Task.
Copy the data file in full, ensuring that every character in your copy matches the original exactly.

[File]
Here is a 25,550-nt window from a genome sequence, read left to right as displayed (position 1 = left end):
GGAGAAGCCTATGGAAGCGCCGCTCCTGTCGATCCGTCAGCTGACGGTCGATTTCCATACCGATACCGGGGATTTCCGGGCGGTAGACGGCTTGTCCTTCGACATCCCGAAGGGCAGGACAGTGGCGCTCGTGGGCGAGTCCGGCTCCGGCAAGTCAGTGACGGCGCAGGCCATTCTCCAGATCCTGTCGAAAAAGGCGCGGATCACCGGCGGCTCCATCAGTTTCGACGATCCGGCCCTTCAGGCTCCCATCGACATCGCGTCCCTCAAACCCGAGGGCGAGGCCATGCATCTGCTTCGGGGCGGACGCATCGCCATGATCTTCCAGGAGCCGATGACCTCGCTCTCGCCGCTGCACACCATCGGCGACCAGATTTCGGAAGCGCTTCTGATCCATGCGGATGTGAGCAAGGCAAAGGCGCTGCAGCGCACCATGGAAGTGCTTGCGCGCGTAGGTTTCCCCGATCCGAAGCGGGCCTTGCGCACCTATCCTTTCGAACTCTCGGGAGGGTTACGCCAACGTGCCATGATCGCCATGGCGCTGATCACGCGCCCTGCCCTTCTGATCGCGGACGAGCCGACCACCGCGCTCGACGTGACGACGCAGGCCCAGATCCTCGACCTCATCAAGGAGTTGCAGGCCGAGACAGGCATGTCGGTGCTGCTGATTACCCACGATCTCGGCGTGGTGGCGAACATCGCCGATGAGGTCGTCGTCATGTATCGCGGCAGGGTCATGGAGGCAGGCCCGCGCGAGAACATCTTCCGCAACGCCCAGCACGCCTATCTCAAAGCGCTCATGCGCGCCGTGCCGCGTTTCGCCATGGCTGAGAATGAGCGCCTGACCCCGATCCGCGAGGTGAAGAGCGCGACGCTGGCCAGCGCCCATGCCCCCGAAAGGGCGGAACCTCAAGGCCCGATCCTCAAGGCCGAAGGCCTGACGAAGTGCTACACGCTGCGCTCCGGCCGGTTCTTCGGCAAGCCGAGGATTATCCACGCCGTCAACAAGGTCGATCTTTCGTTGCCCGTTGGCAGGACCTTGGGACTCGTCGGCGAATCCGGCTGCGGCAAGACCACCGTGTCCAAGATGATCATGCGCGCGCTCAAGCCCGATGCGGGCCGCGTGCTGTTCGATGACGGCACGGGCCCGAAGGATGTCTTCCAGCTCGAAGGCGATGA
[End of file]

Here is a 25,550-nt window from a genome sequence, read left to right as displayed (position 1 = left end):
GGAGAAGCCTATGGAAGCGCCGCTCCTGTCGATCCGTCAGCTGACGGTCGATTTCCATACCGATACCGGGGATTTCCGGGCGGTAGACGGCTTGTCCTTCGACATCCCGAAGGGCAGGACAGTGGCGCTCGTGGGCGAGTCCGGCTCCGGCAAGTCAGTGACGGCGCAGGCCATTCTCCAGATCCTGTCGAAAAAGGCGCGGATCACCGGCGGCTCCATCAGTTTCGACGATCCGGCCCTTCAGGCTCCCATCGACATCGCGTCCCTCAAACCCGAGGGCGAGGCCATGCATCTGCTTCGGGGCGGACGCATCGCCATGATCTTCCAGGAGCCGATGACCTCGCTCTCGCCGCTGCACACCATCGGCGACCAGATTTCGGAAGCGCTTCTGATCCATGCGGATGTGAGCAAGGCAAAGGCGCTGCAGCGCACCATGGAAGTGCTTGCGCGCGTAGGTTTCCCCGATCCGAAGCGGGCCTTGCGCACCTATCCTTTCGAACTCTCGGGAGGGTTACGCCAACGTGCCATGATCGCCATGGCGCTGATCACGCGCCCTGCCCTTCTGATCGCGGACGAGCCGACCACCGCGCTCGACGTGACGACGCAGGCCCAGATCCTCGACCTCATCAAGGAGTTGCAGGCCGAGACAGGCATGTCGGTGCTGCTGATTACCCACGATCTCGGCGTGGTGGCGAACATCGCCGATGAGGTCGTCGTCATGTATCGCGGCAGGGTCATGGAGGCAGGCCCGCGCGAGAACATCTTCCGCAACGCCCAGCACGCCTATCTCAAAGCGCTCATGCGCGCCGTGCCGCGTTTCGCCATGGCTGAGAATGAGCGCCTGACCCCGATCCGCGAGGTGAAGAGCGCGACGCTGGCCAGCGCCCATGCCCCCGAAAGGGCGGAACCTCAAGGCCCGATCCTCAAGGCCGAAGGCCTGACGAAGTGCTACACGCTGCGCTCCGGCCGGTTCTTCGGCAAGCCGAGGATTATCCACGCCGTCAACAAGGTCGATCTTTCGTTGCCCGTTGGCAGGACCTTGGGACTCGTCGGCGAATCCGGCTGCGGCAAGACCACCGTGTCCAAGATGATCATGCGCGCGCTCAAGCCCGATGCGGGCCGCGTGCTGTTCGATGACGGCACGGGCCCGAAGGATGTCTTCCAGCTCGAAGGCGATGA